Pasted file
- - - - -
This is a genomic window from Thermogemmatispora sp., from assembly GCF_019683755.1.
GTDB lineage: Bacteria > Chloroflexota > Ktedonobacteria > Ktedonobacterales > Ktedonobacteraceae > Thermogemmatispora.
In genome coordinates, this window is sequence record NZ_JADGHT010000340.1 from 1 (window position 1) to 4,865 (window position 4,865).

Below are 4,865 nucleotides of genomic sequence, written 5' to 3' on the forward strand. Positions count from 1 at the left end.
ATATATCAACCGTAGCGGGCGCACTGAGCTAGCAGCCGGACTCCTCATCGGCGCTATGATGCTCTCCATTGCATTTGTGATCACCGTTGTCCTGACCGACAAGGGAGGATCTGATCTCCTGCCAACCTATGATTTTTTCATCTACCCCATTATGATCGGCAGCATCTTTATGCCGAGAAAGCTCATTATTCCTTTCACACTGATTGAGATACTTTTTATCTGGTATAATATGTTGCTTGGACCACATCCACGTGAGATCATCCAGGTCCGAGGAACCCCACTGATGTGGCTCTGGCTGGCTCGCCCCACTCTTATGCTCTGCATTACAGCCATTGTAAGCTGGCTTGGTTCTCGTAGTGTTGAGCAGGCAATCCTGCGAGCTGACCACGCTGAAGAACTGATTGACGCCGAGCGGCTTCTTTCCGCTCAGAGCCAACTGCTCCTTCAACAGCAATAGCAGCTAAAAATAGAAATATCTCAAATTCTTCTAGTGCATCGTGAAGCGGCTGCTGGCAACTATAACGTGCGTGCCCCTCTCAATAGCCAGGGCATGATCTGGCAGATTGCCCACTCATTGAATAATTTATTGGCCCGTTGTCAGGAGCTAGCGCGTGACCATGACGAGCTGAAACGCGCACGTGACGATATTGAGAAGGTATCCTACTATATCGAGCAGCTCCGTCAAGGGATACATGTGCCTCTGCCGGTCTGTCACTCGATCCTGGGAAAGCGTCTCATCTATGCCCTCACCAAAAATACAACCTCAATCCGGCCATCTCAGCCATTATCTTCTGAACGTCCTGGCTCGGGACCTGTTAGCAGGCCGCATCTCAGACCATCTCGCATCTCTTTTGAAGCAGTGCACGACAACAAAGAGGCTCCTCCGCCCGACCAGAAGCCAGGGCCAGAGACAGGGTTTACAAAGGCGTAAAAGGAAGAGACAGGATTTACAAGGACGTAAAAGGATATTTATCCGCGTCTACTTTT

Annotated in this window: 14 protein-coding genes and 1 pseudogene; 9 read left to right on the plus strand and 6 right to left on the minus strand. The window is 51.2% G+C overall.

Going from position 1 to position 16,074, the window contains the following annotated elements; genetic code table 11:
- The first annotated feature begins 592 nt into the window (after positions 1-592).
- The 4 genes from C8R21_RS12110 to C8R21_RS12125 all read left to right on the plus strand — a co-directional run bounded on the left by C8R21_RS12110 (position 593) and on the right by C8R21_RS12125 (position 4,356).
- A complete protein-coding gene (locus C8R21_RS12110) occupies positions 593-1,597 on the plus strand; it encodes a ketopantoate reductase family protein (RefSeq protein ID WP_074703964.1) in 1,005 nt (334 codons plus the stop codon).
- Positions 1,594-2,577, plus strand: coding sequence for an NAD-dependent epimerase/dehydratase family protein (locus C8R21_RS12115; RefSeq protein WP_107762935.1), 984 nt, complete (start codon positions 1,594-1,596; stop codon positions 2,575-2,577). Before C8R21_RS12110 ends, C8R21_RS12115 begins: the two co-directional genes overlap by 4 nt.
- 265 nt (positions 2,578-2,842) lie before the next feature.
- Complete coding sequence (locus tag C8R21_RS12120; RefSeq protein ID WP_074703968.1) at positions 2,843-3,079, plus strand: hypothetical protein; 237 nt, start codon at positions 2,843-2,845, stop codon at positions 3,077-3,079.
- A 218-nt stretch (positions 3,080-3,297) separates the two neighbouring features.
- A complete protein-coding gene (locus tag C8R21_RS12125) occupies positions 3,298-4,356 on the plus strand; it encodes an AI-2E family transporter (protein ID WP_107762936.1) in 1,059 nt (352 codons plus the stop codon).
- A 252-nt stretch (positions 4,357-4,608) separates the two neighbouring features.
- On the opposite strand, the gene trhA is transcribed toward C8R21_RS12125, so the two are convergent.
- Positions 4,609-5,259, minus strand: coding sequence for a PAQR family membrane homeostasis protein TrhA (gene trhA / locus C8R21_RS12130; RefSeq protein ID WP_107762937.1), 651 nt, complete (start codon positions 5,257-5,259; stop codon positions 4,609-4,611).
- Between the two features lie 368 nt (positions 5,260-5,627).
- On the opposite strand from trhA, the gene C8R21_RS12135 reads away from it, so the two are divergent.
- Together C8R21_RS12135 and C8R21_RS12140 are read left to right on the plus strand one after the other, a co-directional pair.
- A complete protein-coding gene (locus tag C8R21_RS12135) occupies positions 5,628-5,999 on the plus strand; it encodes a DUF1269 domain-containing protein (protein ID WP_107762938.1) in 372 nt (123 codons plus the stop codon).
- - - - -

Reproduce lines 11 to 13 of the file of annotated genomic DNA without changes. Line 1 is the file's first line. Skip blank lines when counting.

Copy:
- Positions 1,594-2,577, plus strand: coding sequence for an NAD-dependent epimerase/dehydratase family protein (locus C8R21_RS12115; RefSeq protein WP_107762935.1), 984 nt, complete (start codon positions 1,594-1,596; stop codon positions 2,575-2,577). Before C8R21_RS12110 ends, C8R21_RS12115 begins: the two co-directional genes overlap by 4 nt.
- 265 nt (positions 2,578-2,842) lie before the next feature.
- Complete coding sequence (locus tag C8R21_RS12120; RefSeq protein ID WP_074703968.1) at positions 2,843-3,079, plus strand: hypothetical protein; 237 nt, start codon at positions 2,843-2,845, stop codon at positions 3,077-3,079.